Strong foundations: The case for real estate securities

Strong foundations: The case for real estate securities

Jason A. Yablon

Head of Listed Real Estate

More by this author

37 minute read

August 2022


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Listed real estate offers access to high-quality assets with strong growth potential, providing an efficient, liquid vehicle for investors seeking the unique benefits of the asset class.


  • A distinct combination of attributes
    Listed real estate has a history of strong returns, attractive and growing income, low long-term correlations with stocks, and outperformance in inflationary periods.
  • A diverse and growing global market
    The $1.9 trillion listed real estate universe represents 21 developed economies and more than a dozen property types, providing scale and diversity for active managers to potentially add alpha.
  • A complement to private real estate
    Allocating to both listed and private markets may allow investors to better diversify their real estate portfolios, access next-generation property types and pursue timely tactical opportunities.

The case for real estate securities

Real estate has long appealed to investors due to its history of attractive income, total return, diversification benefits and inflation sensitivity, resulting in sizeable allocations that have continued to grow. The annual Cornell– Hodes Weill survey of global institutional allocation trends showed that real estate commitments have steadily increased over the past decade, reaching an average of 10.7% in 2021.(1)

This large investment universe—ranking behind only stocks and bonds in market size—has experienced a significant shift of capital from private market investors to the public market in recent decades. As a result, the U.S. equity REIT market has grown from just $9 billion in 1991 to $1.3 trillion today, while global listed real estate is now valued at $1.9 trillion.(2)

Listed real estate enables investors to construct globally diversified portfolios of high-quality assets, and we believe it is a natural complement to private real estate. In our view, the listed market has matured to the point that it can support diverse investment approaches and deliver a variety of distinctive investor benefits.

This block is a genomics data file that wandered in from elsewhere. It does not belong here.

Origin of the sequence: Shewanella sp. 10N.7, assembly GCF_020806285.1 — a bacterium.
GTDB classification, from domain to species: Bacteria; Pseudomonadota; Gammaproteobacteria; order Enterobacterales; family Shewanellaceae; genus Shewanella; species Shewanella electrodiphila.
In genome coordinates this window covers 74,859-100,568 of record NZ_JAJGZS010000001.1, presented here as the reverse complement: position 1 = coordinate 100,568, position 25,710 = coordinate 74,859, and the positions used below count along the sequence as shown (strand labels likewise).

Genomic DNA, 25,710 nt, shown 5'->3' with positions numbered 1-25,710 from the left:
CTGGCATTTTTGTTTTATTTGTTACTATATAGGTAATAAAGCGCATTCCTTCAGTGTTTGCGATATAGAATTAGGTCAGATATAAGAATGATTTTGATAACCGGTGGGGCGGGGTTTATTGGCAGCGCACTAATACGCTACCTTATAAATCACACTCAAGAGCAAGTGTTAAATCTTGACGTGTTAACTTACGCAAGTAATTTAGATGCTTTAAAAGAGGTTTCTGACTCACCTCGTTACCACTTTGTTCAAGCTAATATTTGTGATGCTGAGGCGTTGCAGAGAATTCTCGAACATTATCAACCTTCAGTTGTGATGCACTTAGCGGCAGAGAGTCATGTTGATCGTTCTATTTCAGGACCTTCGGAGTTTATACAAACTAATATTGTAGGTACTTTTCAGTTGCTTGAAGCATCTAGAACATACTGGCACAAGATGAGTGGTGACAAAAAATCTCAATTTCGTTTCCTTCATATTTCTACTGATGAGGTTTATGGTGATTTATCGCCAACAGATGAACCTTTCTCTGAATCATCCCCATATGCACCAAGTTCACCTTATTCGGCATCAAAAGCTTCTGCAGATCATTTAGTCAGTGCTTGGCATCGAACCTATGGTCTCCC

Listed real estate may offer access to high-quality assets in an efficient and diversified manner.
The case for real estate securities

A distinctive combination of attributes

Listed real estate has a history of investment attributes that may provide a potentially compelling reason for allocations—particularly in the current environment of general yield scarcity and persistent inflation.

1. Strong historical returns

Since the start of the modern REIT era in 1991, listed real estate has delivered strong absolute and relative returns, averaging 11.1% per year in the U.S. and 7.9% globally (Exhibit 1). This track record has been underpinned by REITs’ stable business models, which focus on acquiring and developing high-quality assets that generate recurring income tied to leases.

Furthermore, a process of natural selection over decades has prompted the adoption of best practices in investment strategy and corporate governance, generally to the benefit of shareholders. REIT management teams, unconstrained by a finite fund life, may focus on generating long-term shareholder value by investing in their platforms, which include people, process, data and culture. All of these, in our view, can help drive growth and improved financial returns.

Annualized returns since 1991 (US$)
Annualized returns since 1991 US dollar

2. Attractive income with growth potential

REITs tend to pay attractive dividends, with yields currently well above those of stocks and bonds globally (Exhibit 2). REITs are cash flow–oriented businesses and are required to pay out nearly all taxable income to shareholders. In the U.S., for example, REITs must distribute at least 90% of their annual net income.